Skip to content

Garden to table: 'edible ecosystem' takes a grassy patch from barren to bountiful

A midsummer planting yields a harvest of sweet melons, squash and hot chili peppers in time for Thanksgiving

This pre-Thanksgiving week I’ve been busy cleaning out garden beds, potting-up winter seedlings started from seed in the greenhouse, and generally chasing my tail. Time has passed by in a blink of an eye; wasn’t it just July?

Yesterday I harvested a final bounty of sweet melons, squash and hot chili peppers from the tiny new "edible ecosystem" that I planted just three months ago in a spot that was formerly a barren patch of grass wedged between a bend in the driveway.

I’ve written before about the making of the new ecosystem — articles riddled with angst, composed under duress and climate change stress.  Admittedly, my emotions got the best of me during those few mid-summer days when we experienced the worst heat wave in recorded local history; when wildfires burned out of control, the small town of Lytton burned to the ground in a matter of hours, and 570 Lower Mainland residents died of heat wave-related causes.

My knee-jerk response typically, to troublesome things I cannot change, is to retreat to the greenhouse and listen to consecutive podcasts of BBC World Service. On that day, the greenhouse was insufferably hot and could not have in any case contained my anxiety, so my response was to fill a thermos bottle with ice water, head straight for the un-shade, and start to dig.

Over the course of a few unbearably hot and humid days, I dug, turned, and stacked dense blocks of sod to form the foundation of a hybrid hugelkultur and lasagna-layered mound of heavily composted nourishment, into which I planted all manner of seeds, and transplanted every runt vegetable and perennial flower seedling left behind in the greenhouse. 

A dwarf Fuyu persimmon tree, formerly potted and dissatisfied in its increasingly shaded location, assumed pride of place at the top of the mound, flanked by two each wilty and orphaned goji berry and thornless blackberry starts. The haphazard design process was contemplative and intensely healing, rather like self-directed garden therapy.

The magic of permaculture did not disappoint, and within a few short weeks, the tiny, scrappy, edible ecosystem grew beautifully lush and began to thrive — as if in living, breathing thanks for bringing it to life.

For two months now, I have been harvesting almost daily from that small garden of goodness — white eggplant, golden pearls, hot chili and sweet bell peppers, strawberries, miniature summer and winter squash, fresh herbs, spinach, dwarf blackberries and so much more. 

What surprised me most was the quantity of Sugar Baby and Black Beauty watermelons, Diana melons, and Halona cantaloupe that appeared on the sunniest side of the part-sun mound, and the speed at which they grew to considerable size, ripening almost fully.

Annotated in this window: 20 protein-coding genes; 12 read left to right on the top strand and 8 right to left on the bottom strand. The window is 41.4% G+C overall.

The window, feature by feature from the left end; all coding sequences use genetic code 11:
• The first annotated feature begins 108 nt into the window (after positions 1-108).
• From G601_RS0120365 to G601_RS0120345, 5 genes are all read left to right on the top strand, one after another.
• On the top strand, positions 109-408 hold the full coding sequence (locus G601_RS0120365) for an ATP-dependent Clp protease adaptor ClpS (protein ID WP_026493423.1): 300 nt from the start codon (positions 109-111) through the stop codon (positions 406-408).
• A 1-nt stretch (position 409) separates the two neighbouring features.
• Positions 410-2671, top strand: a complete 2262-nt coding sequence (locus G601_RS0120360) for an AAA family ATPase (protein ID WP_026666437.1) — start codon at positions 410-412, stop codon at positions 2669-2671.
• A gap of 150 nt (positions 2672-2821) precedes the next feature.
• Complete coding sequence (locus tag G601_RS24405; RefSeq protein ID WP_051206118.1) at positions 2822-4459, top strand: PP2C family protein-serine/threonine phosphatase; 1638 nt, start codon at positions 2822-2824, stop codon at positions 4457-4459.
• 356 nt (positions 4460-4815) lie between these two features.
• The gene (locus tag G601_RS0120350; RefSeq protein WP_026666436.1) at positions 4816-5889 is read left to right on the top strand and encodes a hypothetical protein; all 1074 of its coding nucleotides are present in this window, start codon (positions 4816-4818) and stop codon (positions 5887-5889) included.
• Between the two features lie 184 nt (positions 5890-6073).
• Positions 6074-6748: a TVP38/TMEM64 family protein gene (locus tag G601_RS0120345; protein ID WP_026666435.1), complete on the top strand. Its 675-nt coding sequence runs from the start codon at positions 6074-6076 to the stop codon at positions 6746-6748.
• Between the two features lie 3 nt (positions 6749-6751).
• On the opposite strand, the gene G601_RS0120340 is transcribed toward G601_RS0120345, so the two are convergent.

I am quite certain that, in exchange for nourishing a barren and unproductive space into habitat for pollinators, birds and butterflies, nature rewarded me with uncommon abundance. Hummingbirds visit daily, pollinator-friendly flowers light up the shade, and a sprawling mixed forest of fungi hints at the widespread mycelial network taking shape below.

This weekend I will cut and compost annual vegetable foliage, and plant a cover crop of winter field peas. A shallow carpet of emerald green moss has appeared at the base of the mound, and will ascend over time to form a living mulch.  In  the interim, winter peas will provide erosion control and help the ecosystem maintain its structure over what promises to be a punishing winter of extreme rain events and repeated freeze-thaw cycles.

Our Thanksgiving dinner will be modest this year, with the children adventuring or away at school, and friends and family scattered hither and yon. Our table will be merry all the same — punctuated by colourful melons and squash, tiny creamy white eggplant, and the many blessings and bounty of our urban permaculture gardens.

My takeaways this garden season relate to resilience and gratitude, and to the many physical, emotional, and spiritual rewards of creating small change for the better.  For me all it took was a barren patch of grass, a collection of tree trimmings and green garden refuse, remnant seeds, cast-off seedlings and perennials, and one badly needed session of intense garden therapy.

Happy Thanksgiving. I wish you nourishment, peace and happiness.

Laura Marie Neubert is a West Vancouver-based urban permaculture designer. Follow her on Instagram @upfrontandbeautiful, learn more about permaculture by visiting her Upfront & Beautiful website or email your questions to her here.

For a taste of permaculture, click on the YouTube link below:

(Video -  Courtesy of West Vancouver Memorial Library)